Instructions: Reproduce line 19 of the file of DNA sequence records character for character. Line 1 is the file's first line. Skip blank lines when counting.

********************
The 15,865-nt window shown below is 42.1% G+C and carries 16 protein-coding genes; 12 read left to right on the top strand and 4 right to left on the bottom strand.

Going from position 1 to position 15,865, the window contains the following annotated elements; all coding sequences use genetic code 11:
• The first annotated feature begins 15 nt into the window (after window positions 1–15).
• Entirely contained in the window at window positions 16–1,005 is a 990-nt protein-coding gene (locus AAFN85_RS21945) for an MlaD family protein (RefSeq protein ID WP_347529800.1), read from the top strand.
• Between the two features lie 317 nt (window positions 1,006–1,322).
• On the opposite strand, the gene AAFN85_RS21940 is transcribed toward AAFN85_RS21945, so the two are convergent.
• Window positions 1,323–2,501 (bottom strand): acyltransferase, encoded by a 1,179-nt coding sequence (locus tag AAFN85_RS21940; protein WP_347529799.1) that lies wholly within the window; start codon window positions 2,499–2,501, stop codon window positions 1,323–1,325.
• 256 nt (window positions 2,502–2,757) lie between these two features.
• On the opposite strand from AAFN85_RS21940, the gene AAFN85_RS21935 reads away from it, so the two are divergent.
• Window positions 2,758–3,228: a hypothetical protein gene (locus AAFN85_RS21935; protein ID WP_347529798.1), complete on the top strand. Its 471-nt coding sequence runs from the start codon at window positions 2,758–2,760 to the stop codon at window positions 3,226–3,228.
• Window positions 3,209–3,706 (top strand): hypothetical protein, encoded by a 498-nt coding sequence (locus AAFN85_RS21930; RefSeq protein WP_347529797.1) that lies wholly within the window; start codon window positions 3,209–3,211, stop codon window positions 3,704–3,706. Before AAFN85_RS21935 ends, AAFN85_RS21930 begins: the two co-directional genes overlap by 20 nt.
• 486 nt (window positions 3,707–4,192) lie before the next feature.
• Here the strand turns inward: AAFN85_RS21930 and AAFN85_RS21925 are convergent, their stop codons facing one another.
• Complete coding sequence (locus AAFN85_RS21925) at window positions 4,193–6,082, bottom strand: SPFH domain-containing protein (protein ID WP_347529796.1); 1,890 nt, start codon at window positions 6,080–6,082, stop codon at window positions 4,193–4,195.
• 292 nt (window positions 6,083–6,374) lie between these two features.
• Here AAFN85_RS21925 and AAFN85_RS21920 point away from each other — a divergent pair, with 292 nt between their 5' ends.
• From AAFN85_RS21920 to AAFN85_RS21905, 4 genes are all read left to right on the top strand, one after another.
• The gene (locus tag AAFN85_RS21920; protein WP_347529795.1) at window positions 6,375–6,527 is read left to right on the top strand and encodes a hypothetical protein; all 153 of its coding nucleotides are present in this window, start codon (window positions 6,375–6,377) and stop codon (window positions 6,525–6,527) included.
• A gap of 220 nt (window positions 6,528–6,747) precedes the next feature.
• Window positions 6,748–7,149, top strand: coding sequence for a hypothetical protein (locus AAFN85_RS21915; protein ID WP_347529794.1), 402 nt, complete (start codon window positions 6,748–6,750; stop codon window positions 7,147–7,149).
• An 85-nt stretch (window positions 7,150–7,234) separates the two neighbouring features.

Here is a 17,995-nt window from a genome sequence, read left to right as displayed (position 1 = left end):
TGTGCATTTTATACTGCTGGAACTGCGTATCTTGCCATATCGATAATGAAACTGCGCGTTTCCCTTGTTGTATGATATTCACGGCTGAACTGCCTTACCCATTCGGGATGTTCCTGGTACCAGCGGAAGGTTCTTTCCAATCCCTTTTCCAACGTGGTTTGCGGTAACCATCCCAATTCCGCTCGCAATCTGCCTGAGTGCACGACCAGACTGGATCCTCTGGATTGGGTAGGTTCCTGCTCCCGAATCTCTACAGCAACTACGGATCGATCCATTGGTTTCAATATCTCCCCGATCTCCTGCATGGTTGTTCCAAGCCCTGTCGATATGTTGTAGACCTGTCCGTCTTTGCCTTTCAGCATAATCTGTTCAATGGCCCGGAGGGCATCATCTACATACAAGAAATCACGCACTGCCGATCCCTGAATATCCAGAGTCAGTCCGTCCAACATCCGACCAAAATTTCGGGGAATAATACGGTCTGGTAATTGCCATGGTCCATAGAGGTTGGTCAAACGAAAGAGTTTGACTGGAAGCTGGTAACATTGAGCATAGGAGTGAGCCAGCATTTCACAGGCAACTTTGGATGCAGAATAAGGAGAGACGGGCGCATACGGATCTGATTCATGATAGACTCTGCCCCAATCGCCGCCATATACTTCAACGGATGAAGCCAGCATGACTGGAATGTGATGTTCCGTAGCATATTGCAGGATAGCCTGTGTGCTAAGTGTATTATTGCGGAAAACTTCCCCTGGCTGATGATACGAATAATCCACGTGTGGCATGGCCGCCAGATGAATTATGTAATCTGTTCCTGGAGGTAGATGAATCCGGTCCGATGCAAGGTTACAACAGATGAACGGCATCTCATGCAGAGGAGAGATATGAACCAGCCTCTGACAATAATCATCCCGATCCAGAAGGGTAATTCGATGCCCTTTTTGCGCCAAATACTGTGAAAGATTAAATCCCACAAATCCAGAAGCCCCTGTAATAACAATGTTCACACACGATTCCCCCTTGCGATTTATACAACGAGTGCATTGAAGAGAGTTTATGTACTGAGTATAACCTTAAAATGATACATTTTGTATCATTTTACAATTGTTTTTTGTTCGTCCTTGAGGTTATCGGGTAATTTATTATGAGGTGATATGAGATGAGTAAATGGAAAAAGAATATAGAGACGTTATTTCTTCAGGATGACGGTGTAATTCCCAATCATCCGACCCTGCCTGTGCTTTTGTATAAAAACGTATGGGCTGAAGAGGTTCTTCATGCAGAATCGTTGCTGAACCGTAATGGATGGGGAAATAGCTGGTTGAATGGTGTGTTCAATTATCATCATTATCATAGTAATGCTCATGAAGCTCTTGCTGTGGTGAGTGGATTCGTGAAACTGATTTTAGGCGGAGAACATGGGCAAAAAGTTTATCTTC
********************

• A gap of 220 nt (window positions 6,528–6,747) precedes the next feature.